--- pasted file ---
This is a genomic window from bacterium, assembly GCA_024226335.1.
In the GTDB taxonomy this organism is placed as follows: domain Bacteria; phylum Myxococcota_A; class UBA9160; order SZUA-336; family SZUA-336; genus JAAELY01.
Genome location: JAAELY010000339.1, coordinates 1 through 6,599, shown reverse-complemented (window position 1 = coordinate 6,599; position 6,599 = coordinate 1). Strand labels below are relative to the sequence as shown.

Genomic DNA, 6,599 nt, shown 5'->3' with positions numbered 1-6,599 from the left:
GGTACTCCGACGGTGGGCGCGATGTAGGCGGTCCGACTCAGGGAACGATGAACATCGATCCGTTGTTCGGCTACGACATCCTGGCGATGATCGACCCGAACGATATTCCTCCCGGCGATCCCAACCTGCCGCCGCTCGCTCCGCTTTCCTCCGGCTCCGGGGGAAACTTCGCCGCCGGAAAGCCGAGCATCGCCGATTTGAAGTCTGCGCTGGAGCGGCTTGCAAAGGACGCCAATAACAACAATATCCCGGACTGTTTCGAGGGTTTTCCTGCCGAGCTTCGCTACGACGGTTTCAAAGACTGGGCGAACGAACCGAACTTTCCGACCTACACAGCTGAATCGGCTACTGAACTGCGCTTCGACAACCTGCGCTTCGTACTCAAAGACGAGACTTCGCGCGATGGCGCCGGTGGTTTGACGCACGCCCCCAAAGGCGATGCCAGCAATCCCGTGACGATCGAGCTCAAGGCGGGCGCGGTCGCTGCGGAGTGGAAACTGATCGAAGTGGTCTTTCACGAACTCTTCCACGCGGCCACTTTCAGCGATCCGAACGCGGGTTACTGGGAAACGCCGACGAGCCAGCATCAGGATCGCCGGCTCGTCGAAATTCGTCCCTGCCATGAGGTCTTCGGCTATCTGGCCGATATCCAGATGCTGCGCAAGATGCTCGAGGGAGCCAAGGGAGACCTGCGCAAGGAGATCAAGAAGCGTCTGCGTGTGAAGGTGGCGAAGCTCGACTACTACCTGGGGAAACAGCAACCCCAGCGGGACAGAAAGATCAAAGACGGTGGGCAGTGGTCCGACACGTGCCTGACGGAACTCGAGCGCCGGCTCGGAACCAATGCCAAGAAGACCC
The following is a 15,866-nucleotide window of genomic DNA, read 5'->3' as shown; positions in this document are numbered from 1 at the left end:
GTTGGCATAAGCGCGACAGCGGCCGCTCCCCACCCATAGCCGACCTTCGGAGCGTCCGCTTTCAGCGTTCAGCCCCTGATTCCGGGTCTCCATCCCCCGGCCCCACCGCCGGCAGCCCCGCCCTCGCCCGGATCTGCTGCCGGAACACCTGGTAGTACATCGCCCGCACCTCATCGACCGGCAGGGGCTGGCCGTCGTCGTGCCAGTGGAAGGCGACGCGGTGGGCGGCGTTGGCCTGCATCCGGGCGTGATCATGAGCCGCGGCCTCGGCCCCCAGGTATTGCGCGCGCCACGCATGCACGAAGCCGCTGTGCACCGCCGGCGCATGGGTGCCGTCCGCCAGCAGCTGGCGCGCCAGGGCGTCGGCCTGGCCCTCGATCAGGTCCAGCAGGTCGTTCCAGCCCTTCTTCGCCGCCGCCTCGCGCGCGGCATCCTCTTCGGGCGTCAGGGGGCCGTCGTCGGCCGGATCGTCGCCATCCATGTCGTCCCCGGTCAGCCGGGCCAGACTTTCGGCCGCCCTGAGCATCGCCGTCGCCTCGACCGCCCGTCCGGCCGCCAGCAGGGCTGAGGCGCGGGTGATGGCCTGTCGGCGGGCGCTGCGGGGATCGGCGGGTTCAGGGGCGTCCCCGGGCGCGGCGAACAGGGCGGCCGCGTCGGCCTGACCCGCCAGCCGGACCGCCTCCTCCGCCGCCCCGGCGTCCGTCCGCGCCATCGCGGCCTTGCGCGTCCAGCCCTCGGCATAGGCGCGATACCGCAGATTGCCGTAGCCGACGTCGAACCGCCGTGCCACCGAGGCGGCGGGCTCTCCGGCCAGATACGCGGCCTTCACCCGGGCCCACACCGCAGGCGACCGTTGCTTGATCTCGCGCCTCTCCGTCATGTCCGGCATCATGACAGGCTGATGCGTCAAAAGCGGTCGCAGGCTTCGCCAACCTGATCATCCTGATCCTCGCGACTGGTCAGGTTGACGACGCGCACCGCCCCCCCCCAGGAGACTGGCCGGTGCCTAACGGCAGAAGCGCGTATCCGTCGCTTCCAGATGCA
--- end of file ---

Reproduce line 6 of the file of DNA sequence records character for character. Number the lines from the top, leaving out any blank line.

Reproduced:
The following is a 15,866-nucleotide window of genomic DNA, read 5'->3' as shown; positions in this document are numbered from 1 at the left end: